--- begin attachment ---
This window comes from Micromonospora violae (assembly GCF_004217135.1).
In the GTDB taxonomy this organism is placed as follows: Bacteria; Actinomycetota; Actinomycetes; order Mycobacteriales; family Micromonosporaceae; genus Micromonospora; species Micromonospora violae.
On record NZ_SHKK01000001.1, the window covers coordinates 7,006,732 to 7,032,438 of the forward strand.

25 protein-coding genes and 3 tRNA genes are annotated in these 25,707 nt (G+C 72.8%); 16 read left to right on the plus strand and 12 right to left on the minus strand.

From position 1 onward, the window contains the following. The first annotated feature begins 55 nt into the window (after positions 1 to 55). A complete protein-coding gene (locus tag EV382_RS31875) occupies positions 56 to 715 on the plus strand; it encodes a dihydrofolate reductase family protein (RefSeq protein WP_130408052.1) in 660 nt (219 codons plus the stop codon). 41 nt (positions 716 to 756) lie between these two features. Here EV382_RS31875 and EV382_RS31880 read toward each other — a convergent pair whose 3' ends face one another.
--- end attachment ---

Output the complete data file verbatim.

This window comes from Micromonospora violae (assembly GCF_004217135.1).
In the GTDB taxonomy this organism is placed as follows: Bacteria; Actinomycetota; Actinomycetes; order Mycobacteriales; family Micromonosporaceae; genus Micromonospora; species Micromonospora violae.
On record NZ_SHKK01000001.1, the window covers coordinates 7,006,732 to 7,032,438 of the forward strand.

25 protein-coding genes and 3 tRNA genes are annotated in these 25,707 nt (G+C 72.8%); 16 read left to right on the plus strand and 12 right to left on the minus strand.

From position 1 onward, the window contains the following. The first annotated feature begins 55 nt into the window (after positions 1 to 55). A complete protein-coding gene (locus tag EV382_RS31875) occupies positions 56 to 715 on the plus strand; it encodes a dihydrofolate reductase family protein (RefSeq protein WP_130408052.1) in 660 nt (219 codons plus the stop codon). 41 nt (positions 716 to 756) lie between these two features. Here EV382_RS31875 and EV382_RS31880 read toward each other — a convergent pair whose 3' ends face one another.